Monday, 6 August 2012
Does Olympic Gold = World Champion?
By Gary Alder (@garyalder321).
With Team GB well within the medal hunt in the boxing not only for the men but now the women as well, I take a look at some of the greats throughout history and does this mean our possible gold medallists have a bright future?
One thing is for sure, it will certainly attract the attention of some keen promoters. If we look as recent as the Beijing games for Great Britain, we see the rise of stars such as David Price, a heavyweight fighter already being lined up for a potential title fight with Wladmir Klitschko. Another name of note is James Degale, a gold medallist in Beijing remaining undefeated until that fateful night with George Groves, a rivalry which I’m sure will re-new itself at world title level. Then we have the unfortunate likes of Bronze medallist Tony Jeffries, plagued by injuries, cuts and poor performances against low opposition. He has always been that draw in Sunderland but like other fighters struggle to find the TV and arena audiences outside home town fights. Even the likes of David Price are resided to the fact that his Liverpool fan base is what is going to keep money going into his pocket, whilst creating an exciting atmosphere for himself and the viewing public.
History shows us every weight division has a special name to list:
Sugar Ray Leonard – Light Welterweight
Cassius Clay – Light Heavyweight
Michael Spinks – Middleweight
Joe Frazier – Heavyweight
Oscar De La Hoya - Bantamweight
George Foreman – Heavyweight
Lennox Lewis – Super Heavyweight
Wladmir Klitschko – Super Heavyweight
All these great names went on to transcend the sport.
So does the Olympics prepare you for life after amateur boxing? I think it definitely provides the goal and determination to achieve that gold medal, which takes a similar kind of drive to achieve that world title. It’s no coincidence that so many medallists go on to achieve a world title, the likes of Floyd Mayweather and Amir Khan who did not get that all illusive gold medal still go on to become unified world champions.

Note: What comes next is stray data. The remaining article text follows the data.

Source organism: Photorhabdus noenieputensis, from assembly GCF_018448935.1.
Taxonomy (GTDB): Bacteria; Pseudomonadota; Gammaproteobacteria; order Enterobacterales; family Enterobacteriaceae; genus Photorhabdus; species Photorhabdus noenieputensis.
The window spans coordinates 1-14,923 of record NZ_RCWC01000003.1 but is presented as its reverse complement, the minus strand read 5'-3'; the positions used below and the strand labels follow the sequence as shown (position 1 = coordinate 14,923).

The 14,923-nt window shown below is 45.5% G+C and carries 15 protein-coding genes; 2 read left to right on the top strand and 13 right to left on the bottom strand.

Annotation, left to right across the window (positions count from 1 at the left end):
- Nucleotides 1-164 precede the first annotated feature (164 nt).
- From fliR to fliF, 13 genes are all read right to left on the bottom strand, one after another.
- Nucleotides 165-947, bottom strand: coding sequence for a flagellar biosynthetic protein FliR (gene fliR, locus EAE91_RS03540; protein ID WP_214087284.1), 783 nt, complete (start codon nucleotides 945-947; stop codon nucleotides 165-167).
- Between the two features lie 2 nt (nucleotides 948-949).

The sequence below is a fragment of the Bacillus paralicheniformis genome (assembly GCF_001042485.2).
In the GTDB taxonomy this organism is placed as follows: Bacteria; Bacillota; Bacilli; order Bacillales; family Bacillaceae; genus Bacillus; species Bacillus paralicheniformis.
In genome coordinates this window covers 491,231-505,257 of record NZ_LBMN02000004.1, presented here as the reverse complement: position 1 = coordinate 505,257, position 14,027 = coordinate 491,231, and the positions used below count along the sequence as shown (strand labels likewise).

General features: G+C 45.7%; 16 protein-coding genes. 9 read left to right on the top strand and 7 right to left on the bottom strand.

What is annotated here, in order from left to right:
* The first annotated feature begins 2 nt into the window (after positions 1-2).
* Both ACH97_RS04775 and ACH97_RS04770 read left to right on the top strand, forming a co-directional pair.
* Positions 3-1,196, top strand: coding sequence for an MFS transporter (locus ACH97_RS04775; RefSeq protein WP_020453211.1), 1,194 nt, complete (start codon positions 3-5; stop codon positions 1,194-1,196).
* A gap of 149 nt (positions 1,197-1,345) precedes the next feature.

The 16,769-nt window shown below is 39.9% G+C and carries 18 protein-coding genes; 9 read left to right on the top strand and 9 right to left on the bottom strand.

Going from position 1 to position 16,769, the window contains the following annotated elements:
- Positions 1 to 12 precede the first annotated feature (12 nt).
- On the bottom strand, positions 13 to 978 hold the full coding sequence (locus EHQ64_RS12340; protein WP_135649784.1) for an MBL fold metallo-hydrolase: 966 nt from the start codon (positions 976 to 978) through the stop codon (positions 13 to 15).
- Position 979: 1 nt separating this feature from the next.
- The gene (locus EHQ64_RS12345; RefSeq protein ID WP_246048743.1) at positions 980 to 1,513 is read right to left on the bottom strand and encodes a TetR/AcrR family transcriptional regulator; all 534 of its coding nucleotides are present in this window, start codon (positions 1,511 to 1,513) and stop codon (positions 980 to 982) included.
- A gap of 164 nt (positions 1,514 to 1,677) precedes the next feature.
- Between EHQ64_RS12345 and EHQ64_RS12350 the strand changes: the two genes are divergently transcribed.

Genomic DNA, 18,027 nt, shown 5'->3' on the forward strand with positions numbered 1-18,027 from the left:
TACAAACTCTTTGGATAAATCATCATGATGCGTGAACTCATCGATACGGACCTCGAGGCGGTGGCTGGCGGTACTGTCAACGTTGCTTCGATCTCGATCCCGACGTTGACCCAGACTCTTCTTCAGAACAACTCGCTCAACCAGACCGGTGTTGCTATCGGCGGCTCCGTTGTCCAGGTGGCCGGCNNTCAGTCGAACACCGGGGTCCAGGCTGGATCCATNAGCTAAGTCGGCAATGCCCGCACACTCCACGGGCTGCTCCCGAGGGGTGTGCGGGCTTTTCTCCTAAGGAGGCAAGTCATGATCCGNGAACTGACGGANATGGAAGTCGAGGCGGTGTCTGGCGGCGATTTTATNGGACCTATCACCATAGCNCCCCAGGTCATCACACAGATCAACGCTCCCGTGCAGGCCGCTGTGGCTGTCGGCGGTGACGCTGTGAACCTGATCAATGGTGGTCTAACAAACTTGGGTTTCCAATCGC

However it cannot prepare you for the lows of professional boxing. It is so rare to see an amateur fight dominated in the way a professional bout is, eventually ending with the career ruining knock out.
The gold medal is a step to stardom, the likes of which Andre Ward has recently felt, a tournament like the super six is built for an athlete such as Ward to compete against the best. Of course Andre has superior skills but that experience of going all the way to that gold medal match can only give you confidence.
Britain has much more of a tendency to celebrate our gold medallists and throw them into the fire and if they don’t come up smelling of roses, we lose patience. One name being Audley Harrison. Audley was one of our biggest successes post Olympics. He went on a few years undefeated but as soon as the real challenges came his way he folded. All culminating in that poor show against David Haye, and now the calls are for him to retire.
A gold medal can get you noticed, it can give a boxer that platform. That connection to the wider audience who watched the games in some foreign land. This time it is different. The games are in London. If a boxer can shine on this stage, they are setting their careers up for a nice pay day when they turn professional. Does this mean they will be world champion within 6 years? No it certainly doesn’t, but if they win the gold, keep that same drive and ambition that won them the gold, there is certainly no reason why they can’t become world champions (and millionaires in the process).
One thing is for sure though, With our recent history of turning medals into titles, Britain expects……